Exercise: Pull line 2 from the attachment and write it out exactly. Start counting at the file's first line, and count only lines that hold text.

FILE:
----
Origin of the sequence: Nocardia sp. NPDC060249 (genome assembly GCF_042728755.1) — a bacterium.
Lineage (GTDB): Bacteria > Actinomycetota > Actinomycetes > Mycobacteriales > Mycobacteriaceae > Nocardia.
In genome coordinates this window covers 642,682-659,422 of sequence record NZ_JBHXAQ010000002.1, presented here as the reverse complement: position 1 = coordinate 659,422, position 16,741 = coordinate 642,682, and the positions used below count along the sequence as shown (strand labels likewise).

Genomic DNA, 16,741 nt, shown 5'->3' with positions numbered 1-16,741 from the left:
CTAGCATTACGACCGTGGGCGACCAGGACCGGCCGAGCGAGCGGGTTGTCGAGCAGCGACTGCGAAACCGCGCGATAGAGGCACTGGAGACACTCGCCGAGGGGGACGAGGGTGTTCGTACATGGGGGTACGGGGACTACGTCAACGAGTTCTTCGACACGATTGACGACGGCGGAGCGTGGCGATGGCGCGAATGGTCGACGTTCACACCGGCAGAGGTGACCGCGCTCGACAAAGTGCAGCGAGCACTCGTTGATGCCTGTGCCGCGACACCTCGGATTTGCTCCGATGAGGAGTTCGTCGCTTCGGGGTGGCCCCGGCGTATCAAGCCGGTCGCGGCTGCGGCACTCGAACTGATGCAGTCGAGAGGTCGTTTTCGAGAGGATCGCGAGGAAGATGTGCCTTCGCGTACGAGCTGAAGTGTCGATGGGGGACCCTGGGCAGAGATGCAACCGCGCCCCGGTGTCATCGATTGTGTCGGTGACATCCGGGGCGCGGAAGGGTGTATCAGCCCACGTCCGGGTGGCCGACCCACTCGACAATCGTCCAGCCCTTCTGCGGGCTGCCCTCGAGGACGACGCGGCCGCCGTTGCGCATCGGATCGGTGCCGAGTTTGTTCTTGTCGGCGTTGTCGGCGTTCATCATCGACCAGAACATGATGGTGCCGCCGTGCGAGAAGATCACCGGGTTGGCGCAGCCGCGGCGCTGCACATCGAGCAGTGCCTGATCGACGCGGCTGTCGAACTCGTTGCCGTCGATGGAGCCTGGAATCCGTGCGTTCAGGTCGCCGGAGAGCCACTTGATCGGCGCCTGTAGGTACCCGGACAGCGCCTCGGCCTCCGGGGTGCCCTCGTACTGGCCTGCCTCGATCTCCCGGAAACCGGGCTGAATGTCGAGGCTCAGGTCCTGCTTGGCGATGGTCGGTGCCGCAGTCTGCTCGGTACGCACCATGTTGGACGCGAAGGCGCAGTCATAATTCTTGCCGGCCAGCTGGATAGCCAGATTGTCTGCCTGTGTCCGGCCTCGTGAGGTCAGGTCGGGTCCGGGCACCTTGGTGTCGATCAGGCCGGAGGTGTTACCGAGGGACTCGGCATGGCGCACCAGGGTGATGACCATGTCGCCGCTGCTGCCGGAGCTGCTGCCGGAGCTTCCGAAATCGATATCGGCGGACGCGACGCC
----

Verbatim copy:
Lineage (GTDB): Bacteria > Actinomycetota > Actinomycetes > Mycobacteriales > Mycobacteriaceae > Nocardia.